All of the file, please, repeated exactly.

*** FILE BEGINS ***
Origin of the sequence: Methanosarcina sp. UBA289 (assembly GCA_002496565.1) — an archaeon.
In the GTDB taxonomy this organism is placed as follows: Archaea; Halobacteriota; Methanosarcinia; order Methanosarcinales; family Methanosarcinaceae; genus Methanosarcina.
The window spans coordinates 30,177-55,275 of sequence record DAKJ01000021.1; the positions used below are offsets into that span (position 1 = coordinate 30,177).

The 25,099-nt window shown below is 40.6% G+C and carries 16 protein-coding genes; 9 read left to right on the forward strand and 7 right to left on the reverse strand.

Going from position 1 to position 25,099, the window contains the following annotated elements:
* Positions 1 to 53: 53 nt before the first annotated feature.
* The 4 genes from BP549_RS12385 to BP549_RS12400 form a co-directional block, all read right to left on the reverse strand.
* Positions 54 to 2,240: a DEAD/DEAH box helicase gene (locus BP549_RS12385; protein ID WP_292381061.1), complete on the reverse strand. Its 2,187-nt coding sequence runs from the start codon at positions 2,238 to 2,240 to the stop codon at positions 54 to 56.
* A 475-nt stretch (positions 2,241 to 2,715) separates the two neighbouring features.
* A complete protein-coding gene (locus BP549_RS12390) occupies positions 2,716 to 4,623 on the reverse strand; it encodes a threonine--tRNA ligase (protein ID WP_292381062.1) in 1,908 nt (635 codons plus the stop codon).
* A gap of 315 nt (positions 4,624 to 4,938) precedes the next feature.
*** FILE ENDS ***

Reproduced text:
Origin of the sequence: Methanosarcina sp. UBA289 (assembly GCA_002496565.1) — an archaeon.
In the GTDB taxonomy this organism is placed as follows: Archaea; Halobacteriota; Methanosarcinia; order Methanosarcinales; family Methanosarcinaceae; genus Methanosarcina.
The window spans coordinates 30,177-55,275 of sequence record DAKJ01000021.1; the positions used below are offsets into that span (position 1 = coordinate 30,177).

The 25,099-nt window shown below is 40.6% G+C and carries 16 protein-coding genes; 9 read left to right on the forward strand and 7 right to left on the reverse strand.

Going from position 1 to position 25,099, the window contains the following annotated elements:
* Positions 1 to 53: 53 nt before the first annotated feature.
* The 4 genes from BP549_RS12385 to BP549_RS12400 form a co-directional block, all read right to left on the reverse strand.
* Positions 54 to 2,240: a DEAD/DEAH box helicase gene (locus BP549_RS12385; protein ID WP_292381061.1), complete on the reverse strand. Its 2,187-nt coding sequence runs from the start codon at positions 2,238 to 2,240 to the stop codon at positions 54 to 56.
* A 475-nt stretch (positions 2,241 to 2,715) separates the two neighbouring features.
* A complete protein-coding gene (locus BP549_RS12390) occupies positions 2,716 to 4,623 on the reverse strand; it encodes a threonine--tRNA ligase (protein ID WP_292381062.1) in 1,908 nt (635 codons plus the stop codon).
* A gap of 315 nt (positions 4,624 to 4,938) precedes the next feature.